[Skip to content]

Wednesday 21 August 2019
Search our Site

Understanding carbohydrates: friend & foe!


Carbohydrates often receive some negative stigma, and have earned the perception of high-energy foods that are bad for you. Understanding food groups is the key to eating well, and knowing how to balance your diet across all food categories will help you on your way to a healthier body, and better all-round wellbeing. Carbohydrates are found in several different forms in almost every type of food you eat, and are what your body uses to get energy – without carbohydrates your body would not be able to function.

Different types of carbohydrates are made of different amounts of sugar molecules. Simple carbohydrates (e.g. the sugar in your tea) are made of a small number of sugar molecules, while complex or starchy carbohydrates are made of hundreds. These are the types of carbohydrates found in bread, pasta and some fruits and vegetables. When you digest carbohydrates, your body breaks down the molecules to the simple sugar forms, which is the main form of energy your body uses. This energy is then distributed to your cells.

Eating the right amount of carbohydrate

If you don’t include enough carbohydrates in your diet, your body will start to break down fat and protein to get the sugar molecules it needs. Protein is valuable to your body, as it is the source for building and replenishing cells. Eating the right amount of carbohydrate will prevent this, and this is vital so that your body can use the protein to perform vital functions for everyday and long-term health.

When you perform activities that raise your heart rate and use more energy, such as a long walk or rigorous exercise, your body requires more carbohydrates than a person who is not completing such activities. If you eat more carbohydrates than your body uses, this will eventually lead to weight gain. Therefore understanding the amount as well as types of carbohydrates you need based upon your activity levels is crucial to maintaining a healthy weight, and to having enough energy in your body to avoid using your valuable protein stores.

Good and bad carbohydrates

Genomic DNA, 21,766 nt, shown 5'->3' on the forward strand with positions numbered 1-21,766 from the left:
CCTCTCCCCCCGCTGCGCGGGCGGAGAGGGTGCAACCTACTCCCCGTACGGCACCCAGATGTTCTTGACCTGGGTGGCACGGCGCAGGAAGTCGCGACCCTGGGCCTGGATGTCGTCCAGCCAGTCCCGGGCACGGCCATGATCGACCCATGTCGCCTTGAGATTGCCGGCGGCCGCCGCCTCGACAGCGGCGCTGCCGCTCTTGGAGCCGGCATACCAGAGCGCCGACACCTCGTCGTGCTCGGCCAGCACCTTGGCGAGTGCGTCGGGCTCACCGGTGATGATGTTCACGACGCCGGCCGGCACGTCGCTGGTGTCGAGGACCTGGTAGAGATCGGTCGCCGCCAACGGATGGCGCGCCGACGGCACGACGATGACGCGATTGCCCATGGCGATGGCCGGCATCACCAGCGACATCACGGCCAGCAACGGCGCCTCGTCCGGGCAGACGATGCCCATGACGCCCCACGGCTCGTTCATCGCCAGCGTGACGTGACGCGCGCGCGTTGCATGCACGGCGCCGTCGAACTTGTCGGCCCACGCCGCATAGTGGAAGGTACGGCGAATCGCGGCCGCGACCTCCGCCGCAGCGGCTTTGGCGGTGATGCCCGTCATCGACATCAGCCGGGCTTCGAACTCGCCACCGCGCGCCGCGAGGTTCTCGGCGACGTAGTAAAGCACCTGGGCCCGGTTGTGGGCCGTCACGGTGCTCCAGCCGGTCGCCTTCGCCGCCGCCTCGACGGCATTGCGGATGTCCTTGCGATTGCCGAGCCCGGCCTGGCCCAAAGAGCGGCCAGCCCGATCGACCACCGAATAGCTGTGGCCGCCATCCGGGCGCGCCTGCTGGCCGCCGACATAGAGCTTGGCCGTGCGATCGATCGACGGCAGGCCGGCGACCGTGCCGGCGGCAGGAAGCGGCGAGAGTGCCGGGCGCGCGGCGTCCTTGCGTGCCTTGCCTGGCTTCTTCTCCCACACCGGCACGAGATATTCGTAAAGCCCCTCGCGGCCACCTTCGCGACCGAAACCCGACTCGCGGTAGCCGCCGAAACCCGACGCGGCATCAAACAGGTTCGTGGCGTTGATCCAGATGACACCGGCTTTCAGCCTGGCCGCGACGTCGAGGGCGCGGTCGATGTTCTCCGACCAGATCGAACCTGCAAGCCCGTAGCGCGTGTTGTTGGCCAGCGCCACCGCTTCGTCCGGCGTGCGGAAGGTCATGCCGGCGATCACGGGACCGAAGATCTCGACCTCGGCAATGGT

Sugary foods like cakes and biscuits contain a lot of carbohydrates in simple sugar form. Eating a lot of these foods is harmful to your health because they often contain a large amount of fat, but also because they pack a lot of simple sugars into them, meaning you only have to eat a small portion before your calorie and sugar intake has rapidly increased. Eating starchy foods containing complex carbohydrates, such as wholegrain foods, will provide your body with slow releasing energy without as many ‘empty calories’ as sugary foods.

Wholegrain carbohydrates, such as whole-wheat bread, pasta and cereals, contain a lot of fibre and nutrients because they have not been refined or processed to look like their ‘whiter’ counterparts. Eating a balanced diet containing plenty of starchy, wholegrain carbohydrates will provide your body with more nutrients and fibre, and will keep your weight under control. An easy way to include more wholegrain carbohydrate into your diet is to reduce the amount of meat in your meals and swap with beans or pulses, reducing the amount of fat you intake as well as providing higher levels of fibre and slow releasing energy, making you feel fuller for longer.

Around half the energy you consume should come from carbohydrates, so being more aware of the forms of carbohydrate you include in your diet could help you make healthier decisions to provide your body with the best form of fuel it needs.

About CS Healthcare

This article is brought to you by CS Healthcare, the specialist provider of health insurance for those who work or have worked in the civil service, public sector, charitable or not for profit organisations. CS Healthcare stand apart from many of their competitors as a mutual friendly society established to protect their members and their families. Their mutual status means they just look after their members and, unlike some commercial insurers, do not have any shareholders. CS Healthcare pride themselves on providing a high level of personal service and it is this service that gives you access to experienced UK based staff, who are dedicated to helping you.


For further information regarding CS Healthcare please visit www.cshealthcare.co.uk.